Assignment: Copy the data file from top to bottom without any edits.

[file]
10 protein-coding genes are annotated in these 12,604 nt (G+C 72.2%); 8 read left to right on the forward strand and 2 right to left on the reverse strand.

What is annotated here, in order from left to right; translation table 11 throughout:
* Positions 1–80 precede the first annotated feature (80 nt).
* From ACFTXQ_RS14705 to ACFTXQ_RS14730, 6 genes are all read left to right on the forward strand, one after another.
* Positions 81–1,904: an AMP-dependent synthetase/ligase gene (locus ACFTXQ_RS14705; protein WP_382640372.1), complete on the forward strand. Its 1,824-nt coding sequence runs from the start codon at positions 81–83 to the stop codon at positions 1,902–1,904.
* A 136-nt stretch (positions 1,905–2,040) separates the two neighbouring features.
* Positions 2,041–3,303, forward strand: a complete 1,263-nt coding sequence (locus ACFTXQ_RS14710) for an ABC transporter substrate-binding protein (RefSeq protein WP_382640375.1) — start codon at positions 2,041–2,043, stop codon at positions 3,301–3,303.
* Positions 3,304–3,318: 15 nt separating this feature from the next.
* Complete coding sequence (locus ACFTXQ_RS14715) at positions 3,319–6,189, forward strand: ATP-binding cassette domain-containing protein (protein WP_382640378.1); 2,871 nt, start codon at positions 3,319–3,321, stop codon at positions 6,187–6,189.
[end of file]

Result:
10 protein-coding genes are annotated in these 12,604 nt (G+C 72.2%); 8 read left to right on the forward strand and 2 right to left on the reverse strand.

What is annotated here, in order from left to right; translation table 11 throughout:
* Positions 1–80 precede the first annotated feature (80 nt).
* From ACFTXQ_RS14705 to ACFTXQ_RS14730, 6 genes are all read left to right on the forward strand, one after another.
* Positions 81–1,904: an AMP-dependent synthetase/ligase gene (locus ACFTXQ_RS14705; protein WP_382640372.1), complete on the forward strand. Its 1,824-nt coding sequence runs from the start codon at positions 81–83 to the stop codon at positions 1,902–1,904.
* A 136-nt stretch (positions 1,905–2,040) separates the two neighbouring features.
* Positions 2,041–3,303, forward strand: a complete 1,263-nt coding sequence (locus ACFTXQ_RS14710) for an ABC transporter substrate-binding protein (RefSeq protein WP_382640375.1) — start codon at positions 2,041–2,043, stop codon at positions 3,301–3,303.
* Positions 3,304–3,318: 15 nt separating this feature from the next.
* Complete coding sequence (locus ACFTXQ_RS14715) at positions 3,319–6,189, forward strand: ATP-binding cassette domain-containing protein (protein WP_382640378.1); 2,871 nt, start codon at positions 3,319–3,321, stop codon at positions 6,187–6,189.